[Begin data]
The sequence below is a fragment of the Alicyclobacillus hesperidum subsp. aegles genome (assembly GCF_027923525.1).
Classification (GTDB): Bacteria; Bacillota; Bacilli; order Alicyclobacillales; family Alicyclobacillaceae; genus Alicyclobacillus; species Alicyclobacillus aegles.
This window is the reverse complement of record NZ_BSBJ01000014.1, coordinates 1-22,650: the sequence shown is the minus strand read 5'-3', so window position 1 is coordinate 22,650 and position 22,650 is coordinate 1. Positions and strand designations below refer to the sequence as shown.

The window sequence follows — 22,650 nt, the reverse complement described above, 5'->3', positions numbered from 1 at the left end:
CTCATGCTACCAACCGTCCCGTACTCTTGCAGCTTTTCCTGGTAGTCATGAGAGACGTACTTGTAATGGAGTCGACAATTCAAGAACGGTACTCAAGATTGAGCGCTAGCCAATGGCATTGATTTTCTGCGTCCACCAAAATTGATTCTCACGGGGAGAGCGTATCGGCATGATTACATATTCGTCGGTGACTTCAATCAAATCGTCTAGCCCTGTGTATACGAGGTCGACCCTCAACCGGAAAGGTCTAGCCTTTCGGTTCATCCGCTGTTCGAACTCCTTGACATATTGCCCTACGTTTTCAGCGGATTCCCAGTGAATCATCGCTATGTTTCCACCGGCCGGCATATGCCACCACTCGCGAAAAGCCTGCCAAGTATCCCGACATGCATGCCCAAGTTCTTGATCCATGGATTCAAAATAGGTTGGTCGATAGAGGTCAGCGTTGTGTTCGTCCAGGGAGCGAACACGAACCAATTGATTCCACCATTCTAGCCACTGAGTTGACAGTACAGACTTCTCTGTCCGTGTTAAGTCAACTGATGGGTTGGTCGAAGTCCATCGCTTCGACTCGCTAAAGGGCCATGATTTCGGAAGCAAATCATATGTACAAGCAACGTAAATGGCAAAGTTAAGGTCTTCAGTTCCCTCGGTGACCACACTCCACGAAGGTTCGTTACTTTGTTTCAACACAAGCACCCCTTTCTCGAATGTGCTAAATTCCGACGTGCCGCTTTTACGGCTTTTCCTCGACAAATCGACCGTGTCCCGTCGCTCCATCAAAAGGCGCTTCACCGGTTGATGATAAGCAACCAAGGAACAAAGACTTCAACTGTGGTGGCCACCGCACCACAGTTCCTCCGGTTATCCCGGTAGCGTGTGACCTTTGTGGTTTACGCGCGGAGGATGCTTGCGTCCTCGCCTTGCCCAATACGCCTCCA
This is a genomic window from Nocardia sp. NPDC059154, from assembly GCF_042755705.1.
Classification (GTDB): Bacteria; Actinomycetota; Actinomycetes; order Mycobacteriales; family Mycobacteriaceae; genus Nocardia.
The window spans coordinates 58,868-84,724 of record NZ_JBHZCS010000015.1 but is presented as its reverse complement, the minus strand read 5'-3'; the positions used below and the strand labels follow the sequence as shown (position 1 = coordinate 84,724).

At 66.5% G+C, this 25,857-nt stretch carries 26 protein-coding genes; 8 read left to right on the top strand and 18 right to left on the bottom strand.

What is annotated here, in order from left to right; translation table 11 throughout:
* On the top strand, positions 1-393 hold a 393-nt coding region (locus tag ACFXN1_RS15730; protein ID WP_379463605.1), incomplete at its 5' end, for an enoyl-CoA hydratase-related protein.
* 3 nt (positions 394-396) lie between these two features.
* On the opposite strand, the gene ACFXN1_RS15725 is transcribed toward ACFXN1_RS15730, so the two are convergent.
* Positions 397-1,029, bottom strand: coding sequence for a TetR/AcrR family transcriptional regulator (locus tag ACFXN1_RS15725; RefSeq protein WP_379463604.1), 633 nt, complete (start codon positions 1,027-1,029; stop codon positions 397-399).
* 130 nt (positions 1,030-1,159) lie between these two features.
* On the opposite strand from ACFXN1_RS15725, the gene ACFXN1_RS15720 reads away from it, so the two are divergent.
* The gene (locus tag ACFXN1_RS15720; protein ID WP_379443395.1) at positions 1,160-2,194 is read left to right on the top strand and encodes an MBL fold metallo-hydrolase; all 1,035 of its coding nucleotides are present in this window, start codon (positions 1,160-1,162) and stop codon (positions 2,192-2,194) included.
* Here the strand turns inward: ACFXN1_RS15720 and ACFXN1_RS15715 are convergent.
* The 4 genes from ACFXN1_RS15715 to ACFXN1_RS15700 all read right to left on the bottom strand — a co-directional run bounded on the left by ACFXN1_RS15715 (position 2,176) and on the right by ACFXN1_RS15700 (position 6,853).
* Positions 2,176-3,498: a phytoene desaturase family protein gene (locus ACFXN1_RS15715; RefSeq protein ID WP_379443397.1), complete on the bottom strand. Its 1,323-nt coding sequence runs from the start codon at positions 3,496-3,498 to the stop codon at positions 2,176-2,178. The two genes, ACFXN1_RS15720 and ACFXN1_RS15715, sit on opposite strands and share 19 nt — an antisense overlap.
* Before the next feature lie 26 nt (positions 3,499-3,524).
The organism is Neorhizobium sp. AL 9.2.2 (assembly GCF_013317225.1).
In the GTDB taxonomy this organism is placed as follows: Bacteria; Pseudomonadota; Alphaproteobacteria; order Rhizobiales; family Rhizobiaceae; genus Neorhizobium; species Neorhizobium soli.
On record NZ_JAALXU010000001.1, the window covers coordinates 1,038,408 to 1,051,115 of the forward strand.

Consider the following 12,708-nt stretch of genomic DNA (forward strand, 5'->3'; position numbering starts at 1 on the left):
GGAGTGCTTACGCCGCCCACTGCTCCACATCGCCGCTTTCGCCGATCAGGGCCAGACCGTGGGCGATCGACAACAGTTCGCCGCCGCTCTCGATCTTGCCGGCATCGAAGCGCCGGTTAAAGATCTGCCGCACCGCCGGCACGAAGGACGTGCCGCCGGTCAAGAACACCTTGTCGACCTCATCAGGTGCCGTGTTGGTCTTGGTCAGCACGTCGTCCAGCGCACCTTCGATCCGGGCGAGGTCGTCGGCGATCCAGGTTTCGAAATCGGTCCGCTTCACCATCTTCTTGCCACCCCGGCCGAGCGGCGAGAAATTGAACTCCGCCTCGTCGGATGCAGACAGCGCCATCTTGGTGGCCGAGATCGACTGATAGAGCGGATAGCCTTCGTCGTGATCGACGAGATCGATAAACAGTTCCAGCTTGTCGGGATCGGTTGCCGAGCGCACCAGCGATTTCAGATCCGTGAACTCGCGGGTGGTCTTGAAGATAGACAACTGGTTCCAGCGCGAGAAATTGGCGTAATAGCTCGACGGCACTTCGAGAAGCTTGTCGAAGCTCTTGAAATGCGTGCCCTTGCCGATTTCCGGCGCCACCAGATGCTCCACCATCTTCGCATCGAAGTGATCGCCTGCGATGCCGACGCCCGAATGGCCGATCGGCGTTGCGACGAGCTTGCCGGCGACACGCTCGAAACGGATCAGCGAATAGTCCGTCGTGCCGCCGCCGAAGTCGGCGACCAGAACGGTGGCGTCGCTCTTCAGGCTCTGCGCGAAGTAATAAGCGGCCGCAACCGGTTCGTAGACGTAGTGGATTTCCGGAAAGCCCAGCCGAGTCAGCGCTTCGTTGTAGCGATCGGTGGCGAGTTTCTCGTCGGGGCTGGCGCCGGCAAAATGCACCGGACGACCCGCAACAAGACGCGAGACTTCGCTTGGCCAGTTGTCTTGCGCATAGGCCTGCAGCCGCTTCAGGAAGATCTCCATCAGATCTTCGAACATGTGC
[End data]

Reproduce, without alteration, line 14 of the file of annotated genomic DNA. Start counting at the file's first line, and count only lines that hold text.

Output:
* Positions 397-1,029, bottom strand: coding sequence for a TetR/AcrR family transcriptional regulator (locus tag ACFXN1_RS15725; RefSeq protein WP_379463604.1), 633 nt, complete (start codon positions 1,027-1,029; stop codon positions 397-399).